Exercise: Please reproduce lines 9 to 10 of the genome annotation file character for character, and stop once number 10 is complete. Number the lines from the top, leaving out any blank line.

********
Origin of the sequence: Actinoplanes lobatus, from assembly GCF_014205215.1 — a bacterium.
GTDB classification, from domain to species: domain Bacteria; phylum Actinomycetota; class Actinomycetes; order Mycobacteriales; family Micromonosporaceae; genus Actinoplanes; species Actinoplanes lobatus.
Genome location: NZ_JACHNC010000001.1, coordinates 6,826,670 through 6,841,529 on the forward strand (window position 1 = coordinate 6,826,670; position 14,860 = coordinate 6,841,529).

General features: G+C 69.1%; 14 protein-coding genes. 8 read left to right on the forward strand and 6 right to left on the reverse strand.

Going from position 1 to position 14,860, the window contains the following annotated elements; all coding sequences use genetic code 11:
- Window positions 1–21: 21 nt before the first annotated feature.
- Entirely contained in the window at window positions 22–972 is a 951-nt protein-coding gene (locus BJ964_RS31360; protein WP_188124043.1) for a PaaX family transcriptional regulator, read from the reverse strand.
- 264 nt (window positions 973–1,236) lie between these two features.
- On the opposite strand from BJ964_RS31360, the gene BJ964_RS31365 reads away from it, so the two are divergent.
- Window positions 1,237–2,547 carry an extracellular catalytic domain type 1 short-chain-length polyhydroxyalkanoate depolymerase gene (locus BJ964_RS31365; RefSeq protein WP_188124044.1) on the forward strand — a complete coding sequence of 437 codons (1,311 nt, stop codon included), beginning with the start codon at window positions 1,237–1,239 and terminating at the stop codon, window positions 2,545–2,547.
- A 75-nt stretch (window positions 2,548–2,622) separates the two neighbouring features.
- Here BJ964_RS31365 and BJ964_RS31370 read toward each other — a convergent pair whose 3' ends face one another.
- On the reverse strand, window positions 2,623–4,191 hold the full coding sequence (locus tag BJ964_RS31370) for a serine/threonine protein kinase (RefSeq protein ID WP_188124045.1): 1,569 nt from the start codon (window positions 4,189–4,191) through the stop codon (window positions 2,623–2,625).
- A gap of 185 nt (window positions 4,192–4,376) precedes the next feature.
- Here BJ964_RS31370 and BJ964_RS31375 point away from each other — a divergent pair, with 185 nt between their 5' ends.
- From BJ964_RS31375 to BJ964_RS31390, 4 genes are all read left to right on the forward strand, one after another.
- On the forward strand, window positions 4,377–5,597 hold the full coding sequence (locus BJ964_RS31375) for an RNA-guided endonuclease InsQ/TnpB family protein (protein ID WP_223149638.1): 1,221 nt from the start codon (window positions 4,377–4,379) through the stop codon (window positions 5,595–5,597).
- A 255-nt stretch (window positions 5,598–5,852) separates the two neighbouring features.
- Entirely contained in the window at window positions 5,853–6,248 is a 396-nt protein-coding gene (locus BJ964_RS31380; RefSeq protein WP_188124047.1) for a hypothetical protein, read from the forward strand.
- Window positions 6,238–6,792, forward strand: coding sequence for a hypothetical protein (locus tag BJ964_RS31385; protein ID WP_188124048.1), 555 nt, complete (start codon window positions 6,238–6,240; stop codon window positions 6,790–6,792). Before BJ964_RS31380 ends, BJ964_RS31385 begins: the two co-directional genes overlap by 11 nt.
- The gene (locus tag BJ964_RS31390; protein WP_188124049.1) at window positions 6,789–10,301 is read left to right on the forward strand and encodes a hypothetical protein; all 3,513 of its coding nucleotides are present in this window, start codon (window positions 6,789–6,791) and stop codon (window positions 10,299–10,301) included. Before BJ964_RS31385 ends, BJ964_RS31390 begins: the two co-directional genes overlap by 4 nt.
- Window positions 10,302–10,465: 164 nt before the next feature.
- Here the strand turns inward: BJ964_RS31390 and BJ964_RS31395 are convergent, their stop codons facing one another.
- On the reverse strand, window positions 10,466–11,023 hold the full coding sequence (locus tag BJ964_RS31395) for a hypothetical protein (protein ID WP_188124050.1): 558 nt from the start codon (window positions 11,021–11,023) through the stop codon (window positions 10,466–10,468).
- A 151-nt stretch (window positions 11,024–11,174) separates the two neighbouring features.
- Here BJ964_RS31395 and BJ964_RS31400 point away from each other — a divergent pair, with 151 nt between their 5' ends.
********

- On the opposite strand from BJ964_RS31360, the gene BJ964_RS31365 reads away from it, so the two are divergent.
- Window positions 1,237–2,547 carry an extracellular catalytic domain type 1 short-chain-length polyhydroxyalkanoate depolymerase gene (locus BJ964_RS31365; RefSeq protein WP_188124044.1) on the forward strand — a complete coding sequence of 437 codons (1,311 nt, stop codon included), beginning with the start codon at window positions 1,237–1,239 and terminating at the stop codon, window positions 2,545–2,547.